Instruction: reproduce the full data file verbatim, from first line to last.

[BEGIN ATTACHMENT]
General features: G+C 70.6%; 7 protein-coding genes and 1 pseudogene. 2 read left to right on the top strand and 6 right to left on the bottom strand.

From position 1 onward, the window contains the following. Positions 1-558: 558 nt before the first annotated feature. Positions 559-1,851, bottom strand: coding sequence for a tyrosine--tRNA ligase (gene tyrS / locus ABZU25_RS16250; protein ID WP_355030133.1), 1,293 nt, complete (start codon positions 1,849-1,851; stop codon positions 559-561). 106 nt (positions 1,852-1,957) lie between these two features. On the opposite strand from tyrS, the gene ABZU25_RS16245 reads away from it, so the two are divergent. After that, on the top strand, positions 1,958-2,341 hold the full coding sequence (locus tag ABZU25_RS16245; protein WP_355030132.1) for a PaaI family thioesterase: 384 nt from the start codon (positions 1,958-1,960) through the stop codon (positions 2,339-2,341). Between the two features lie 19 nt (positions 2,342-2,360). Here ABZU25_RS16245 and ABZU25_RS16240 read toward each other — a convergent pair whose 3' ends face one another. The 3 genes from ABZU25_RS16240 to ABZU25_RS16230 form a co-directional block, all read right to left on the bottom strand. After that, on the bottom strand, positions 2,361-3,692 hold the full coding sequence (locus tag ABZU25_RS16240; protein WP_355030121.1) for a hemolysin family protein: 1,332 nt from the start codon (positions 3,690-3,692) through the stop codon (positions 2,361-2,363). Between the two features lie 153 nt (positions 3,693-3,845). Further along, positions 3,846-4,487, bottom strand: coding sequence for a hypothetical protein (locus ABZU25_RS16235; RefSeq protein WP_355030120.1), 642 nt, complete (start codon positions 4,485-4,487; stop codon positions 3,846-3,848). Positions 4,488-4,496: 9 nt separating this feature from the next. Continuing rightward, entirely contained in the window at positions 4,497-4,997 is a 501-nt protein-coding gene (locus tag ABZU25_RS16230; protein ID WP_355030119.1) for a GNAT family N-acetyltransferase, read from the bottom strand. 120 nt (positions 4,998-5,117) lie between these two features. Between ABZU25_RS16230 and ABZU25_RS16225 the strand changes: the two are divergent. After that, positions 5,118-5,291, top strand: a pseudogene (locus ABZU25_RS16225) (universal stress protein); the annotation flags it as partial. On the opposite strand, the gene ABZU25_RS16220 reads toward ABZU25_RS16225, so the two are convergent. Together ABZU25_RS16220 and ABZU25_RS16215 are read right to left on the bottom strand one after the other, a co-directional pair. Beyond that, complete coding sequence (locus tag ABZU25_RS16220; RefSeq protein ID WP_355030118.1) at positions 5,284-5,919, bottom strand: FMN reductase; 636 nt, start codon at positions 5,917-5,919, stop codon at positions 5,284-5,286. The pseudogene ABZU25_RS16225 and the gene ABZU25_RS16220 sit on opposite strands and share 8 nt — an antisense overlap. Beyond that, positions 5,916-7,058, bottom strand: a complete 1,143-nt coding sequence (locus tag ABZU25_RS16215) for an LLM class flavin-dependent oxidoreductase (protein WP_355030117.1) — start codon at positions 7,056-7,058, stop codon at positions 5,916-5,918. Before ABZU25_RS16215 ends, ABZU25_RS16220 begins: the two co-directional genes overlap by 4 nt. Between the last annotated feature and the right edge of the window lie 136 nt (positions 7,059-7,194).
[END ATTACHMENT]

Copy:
General features: G+C 70.6%; 7 protein-coding genes and 1 pseudogene. 2 read left to right on the top strand and 6 right to left on the bottom strand.

From position 1 onward, the window contains the following. Positions 1-558: 558 nt before the first annotated feature. Positions 559-1,851, bottom strand: coding sequence for a tyrosine--tRNA ligase (gene tyrS / locus ABZU25_RS16250; protein ID WP_355030133.1), 1,293 nt, complete (start codon positions 1,849-1,851; stop codon positions 559-561). 106 nt (positions 1,852-1,957) lie between these two features. On the opposite strand from tyrS, the gene ABZU25_RS16245 reads away from it, so the two are divergent. After that, on the top strand, positions 1,958-2,341 hold the full coding sequence (locus tag ABZU25_RS16245; protein WP_355030132.1) for a PaaI family thioesterase: 384 nt from the start codon (positions 1,958-1,960) through the stop codon (positions 2,339-2,341). Between the two features lie 19 nt (positions 2,342-2,360). Here ABZU25_RS16245 and ABZU25_RS16240 read toward each other — a convergent pair whose 3' ends face one another. The 3 genes from ABZU25_RS16240 to ABZU25_RS16230 form a co-directional block, all read right to left on the bottom strand. After that, on the bottom strand, positions 2,361-3,692 hold the full coding sequence (locus tag ABZU25_RS16240; protein WP_355030121.1) for a hemolysin family protein: 1,332 nt from the start codon (positions 3,690-3,692) through the stop codon (positions 2,361-2,363). Between the two features lie 153 nt (positions 3,693-3,845). Further along, positions 3,846-4,487, bottom strand: coding sequence for a hypothetical protein (locus ABZU25_RS16235; RefSeq protein WP_355030120.1), 642 nt, complete (start codon positions 4,485-4,487; stop codon positions 3,846-3,848). Positions 4,488-4,496: 9 nt separating this feature from the next. Continuing rightward, entirely contained in the window at positions 4,497-4,997 is a 501-nt protein-coding gene (locus tag ABZU25_RS16230; protein ID WP_355030119.1) for a GNAT family N-acetyltransferase, read from the bottom strand. 120 nt (positions 4,998-5,117) lie between these two features. Between ABZU25_RS16230 and ABZU25_RS16225 the strand changes: the two are divergent. After that, positions 5,118-5,291, top strand: a pseudogene (locus ABZU25_RS16225) (universal stress protein); the annotation flags it as partial. On the opposite strand, the gene ABZU25_RS16220 reads toward ABZU25_RS16225, so the two are convergent. Together ABZU25_RS16220 and ABZU25_RS16215 are read right to left on the bottom strand one after the other, a co-directional pair. Beyond that, complete coding sequence (locus tag ABZU25_RS16220; RefSeq protein ID WP_355030118.1) at positions 5,284-5,919, bottom strand: FMN reductase; 636 nt, start codon at positions 5,917-5,919, stop codon at positions 5,284-5,286. The pseudogene ABZU25_RS16225 and the gene ABZU25_RS16220 sit on opposite strands and share 8 nt — an antisense overlap. Beyond that, positions 5,916-7,058, bottom strand: a complete 1,143-nt coding sequence (locus tag ABZU25_RS16215) for an LLM class flavin-dependent oxidoreductase (protein WP_355030117.1) — start codon at positions 7,056-7,058, stop codon at positions 5,916-5,918. Before ABZU25_RS16215 ends, ABZU25_RS16220 begins: the two co-directional genes overlap by 4 nt. Between the last annotated feature and the right edge of the window lie 136 nt (positions 7,059-7,194).